On this, our last day in Madeira, I had only one request - to go on a levada walk. The levadas are stone and concrete irrigation channels that began being built in the 1400’s, but the most recent of which were constructed in the 1950’s. They were built for transporting the ample quantities of rain water that fell in the mountains in the north and west of the island to the more populated south and east where most of the productive farmland was located. In yet another miracle of engineering on this fascinating island, these 2000 kilometres of levadas were built mainly by hand and run through mountains, valleys and forests, all built with sufficient slope to get the water to where it is needed. To maintain these levadas, small trails were built beside them and then “levada-keepers” are assigned to particular stretches to ensure they are kept free of debris and do not develop leaks. Although not originally intended for this purpose, the levada trails are a hiker’s dream.
I did a bit of basic research and found one that was very close to Funchal, so we drove to Jasmin’s Tea House, one of the access points on this 10-kilometer-long trail. This quaint tea house is run by an English couple and sits on a hillside, overlooking the ocean, with its outdoor patio completely enveloped by jasmine bushes and many other flowers, giving off an intensely intoxicating aroma. We enjoyed a most lovely cup of tea, and in such situation our young Stella always develops a right proper English accent, that drives her brother mad. Before long Ana started joining in with the accent and Magnus nearly threw himself over the jasmine bushes. Fortunately, they stopped just seconds before he was ready to jump.
We met a lovely lady who I think was the mother of the owner. She had been living in Madeira for 20 years and told us all about life here, and how it’s changed so much over the years. She also told us a love story about how her and her Portuguese husband met each other, after each losing their spouses, and have lived their happily ever after in Madeira ever since.
The levada walk was serene, and quite unlike anything I’ve experienced before. Although it was located just on the outskirts of Funchal, most of the trail ran through forest, and there was little sign of civilization. The levada channel itself seemed to be about three feet wide with perhaps 18 inches of water, but the capacity to hold twice that. As I looked at it, I could imagine trying a couple of pool noodles around my waist, jumping in, and enjoying the longest Lazy River in the world!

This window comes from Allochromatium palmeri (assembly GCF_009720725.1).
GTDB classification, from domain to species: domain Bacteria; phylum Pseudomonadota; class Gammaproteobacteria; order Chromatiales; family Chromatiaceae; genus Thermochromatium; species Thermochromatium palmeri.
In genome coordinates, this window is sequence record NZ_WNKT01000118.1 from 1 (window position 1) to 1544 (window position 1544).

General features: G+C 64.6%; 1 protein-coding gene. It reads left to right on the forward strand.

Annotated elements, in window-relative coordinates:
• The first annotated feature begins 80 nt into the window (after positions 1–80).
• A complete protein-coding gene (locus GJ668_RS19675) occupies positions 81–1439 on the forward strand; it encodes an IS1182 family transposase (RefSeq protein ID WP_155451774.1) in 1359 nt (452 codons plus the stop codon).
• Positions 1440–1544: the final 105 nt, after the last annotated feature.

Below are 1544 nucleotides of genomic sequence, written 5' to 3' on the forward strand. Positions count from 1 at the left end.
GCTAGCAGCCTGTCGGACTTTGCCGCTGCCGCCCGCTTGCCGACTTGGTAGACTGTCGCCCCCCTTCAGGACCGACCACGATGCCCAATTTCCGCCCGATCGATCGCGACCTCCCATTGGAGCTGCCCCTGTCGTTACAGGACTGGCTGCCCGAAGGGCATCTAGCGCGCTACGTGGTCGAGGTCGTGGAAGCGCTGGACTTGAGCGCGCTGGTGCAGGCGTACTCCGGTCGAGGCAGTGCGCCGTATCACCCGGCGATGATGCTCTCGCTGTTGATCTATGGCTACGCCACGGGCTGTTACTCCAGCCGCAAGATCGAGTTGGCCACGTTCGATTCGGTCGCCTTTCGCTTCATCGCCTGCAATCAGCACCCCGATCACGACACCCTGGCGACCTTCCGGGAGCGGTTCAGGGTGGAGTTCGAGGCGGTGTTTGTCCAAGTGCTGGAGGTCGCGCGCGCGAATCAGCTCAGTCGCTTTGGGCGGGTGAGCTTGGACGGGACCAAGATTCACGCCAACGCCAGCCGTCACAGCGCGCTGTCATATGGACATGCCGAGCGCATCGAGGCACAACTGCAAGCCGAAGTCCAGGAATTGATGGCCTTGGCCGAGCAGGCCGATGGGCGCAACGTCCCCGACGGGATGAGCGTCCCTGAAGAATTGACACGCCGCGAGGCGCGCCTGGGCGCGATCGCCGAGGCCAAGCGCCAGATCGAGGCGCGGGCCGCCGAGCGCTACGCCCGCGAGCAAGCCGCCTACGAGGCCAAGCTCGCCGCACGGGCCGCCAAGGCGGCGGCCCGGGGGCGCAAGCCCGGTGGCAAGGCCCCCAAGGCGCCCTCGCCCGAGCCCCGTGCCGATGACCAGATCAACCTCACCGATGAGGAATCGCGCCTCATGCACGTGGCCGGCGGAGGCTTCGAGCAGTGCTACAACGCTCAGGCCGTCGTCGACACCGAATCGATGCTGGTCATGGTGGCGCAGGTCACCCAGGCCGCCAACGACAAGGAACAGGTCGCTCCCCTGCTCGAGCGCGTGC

During the walk we passed a few houses, one which had a barn full of chickens we could smell far before we reached it, one other tea house, and about six other hikers in the span of a 90-minute hike. The family was initially not too keen on doing the hike with me, as we seem to have gotten more than we bargained for on the previous hikes this trip, but this one was flat and easy. I admit, this was just a very small taste of the levada walks that are available on the island, so the next time we visit (on our own boat…if all goes well!) I would love to do more of these. Actually, I would like to hike all of them.
This was our last day and therefore our final chance to absorb some sunshine before returning to the miserable weather they are currently experiencing in Ontario. After the levada walk we drove to the Lido swimming complex in the west end of Funchal, where most of the large hotels are located. It was only about 18 or 19 degrees, but it was quite sunny, so that was just warm enough to be able to lie in beach chairs for two hours and slowly roast. It felt great and I think both Ana and I fell asleep for a while. The water in the pool was quite cold, but both of the kids went in for a short swim, but I was just too lazy and comfortable to take the plunge.
We left at 3:30 to ensure we could get a parking spot back at the apartment, which we did, and then Ana and I enjoyed a drink on our balcony while the kids did some homework. We talked about the Azores, we talked about Madeira, and of course we talked about future vacation ideas, which is what we nearly always do at the end of a vacation. Gotta have two trips in the hopper!
Our final dinner was at a restaurant called Jardin de Carrera. The grubby front of the restaurant opened into a huge, beautiful courtyard that had a nice garden, a patch of banana trees and, incredibly, a giant mango tree, with ripe green mangos hanging off its branches. I finally got a chance to eat lapas, which are these small, local clams in star shaped shells that are cooked in garlic and butter and are predictably delicious. As we ate, Ana watched as a ripe mango fell from the tree and hit the ground. I went over, picked it up, and put it on our table with the thought of slicing it up later for dessert, but the waiter came by and grabbed it, plus another he had found, and returned at the end of the meal with our mangoes carefully sliced up and arranged on a plate, ready to eat. He received a handsome tip.
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